THE push to have waka ama as part of the official programme for the January 2019 New Zealand Deaf Games is gaining momentum. Last month’s Deaf Games in Hamilton had waka ama as a demonstration sport, and the reception was enthusiastic.
Gisborne-based world champion paddler Vesna Radonich was the technical delegate and organiser of the waka ama element at the Deaf Games last month.
She has been elected on to the executive board of New Zealand Deaf Sports, and proposes that the 2019 Deaf Games should include waka ama races for one-, six- and 12-person craft.
She also proposes that the waka ama component of the Games should be a whole-day event providing six races for each team, and that such races should be over short and long distances.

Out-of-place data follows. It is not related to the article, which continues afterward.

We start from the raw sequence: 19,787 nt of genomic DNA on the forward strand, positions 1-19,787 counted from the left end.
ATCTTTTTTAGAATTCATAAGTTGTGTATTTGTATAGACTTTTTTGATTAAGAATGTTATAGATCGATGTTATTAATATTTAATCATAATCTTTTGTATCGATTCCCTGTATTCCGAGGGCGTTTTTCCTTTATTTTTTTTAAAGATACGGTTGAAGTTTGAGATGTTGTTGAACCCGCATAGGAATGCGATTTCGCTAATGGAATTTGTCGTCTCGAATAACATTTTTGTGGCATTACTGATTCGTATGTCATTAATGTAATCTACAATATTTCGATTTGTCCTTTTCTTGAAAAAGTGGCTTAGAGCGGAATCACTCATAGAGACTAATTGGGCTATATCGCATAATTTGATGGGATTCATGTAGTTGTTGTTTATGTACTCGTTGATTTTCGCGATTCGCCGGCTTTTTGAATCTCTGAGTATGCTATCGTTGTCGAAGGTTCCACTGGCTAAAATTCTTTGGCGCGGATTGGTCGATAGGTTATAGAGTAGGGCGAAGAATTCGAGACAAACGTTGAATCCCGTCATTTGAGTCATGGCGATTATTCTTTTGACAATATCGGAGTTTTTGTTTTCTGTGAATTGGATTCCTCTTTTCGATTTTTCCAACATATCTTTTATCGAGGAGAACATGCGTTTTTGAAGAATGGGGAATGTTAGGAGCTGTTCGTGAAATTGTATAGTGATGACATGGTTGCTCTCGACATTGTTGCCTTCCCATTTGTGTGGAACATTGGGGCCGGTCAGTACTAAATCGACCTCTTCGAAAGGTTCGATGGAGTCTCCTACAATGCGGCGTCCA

She said eight-team 250-metre races were held at the Deaf Games in Hamilton, and it was estimated that over 100 people took part. Numerous supporters, volunteers and waka ama club members helped make the event a success, and those who paddled had a lot of fun.
The feedback was that it was great to have a sport where anyone could have a go.
Vesna Radonich said she wanted waka ama to be made an official sport in the New Zealand Deaf Games because she wanted to have deaf people more included in sport; they should not let their disability stop them from being included.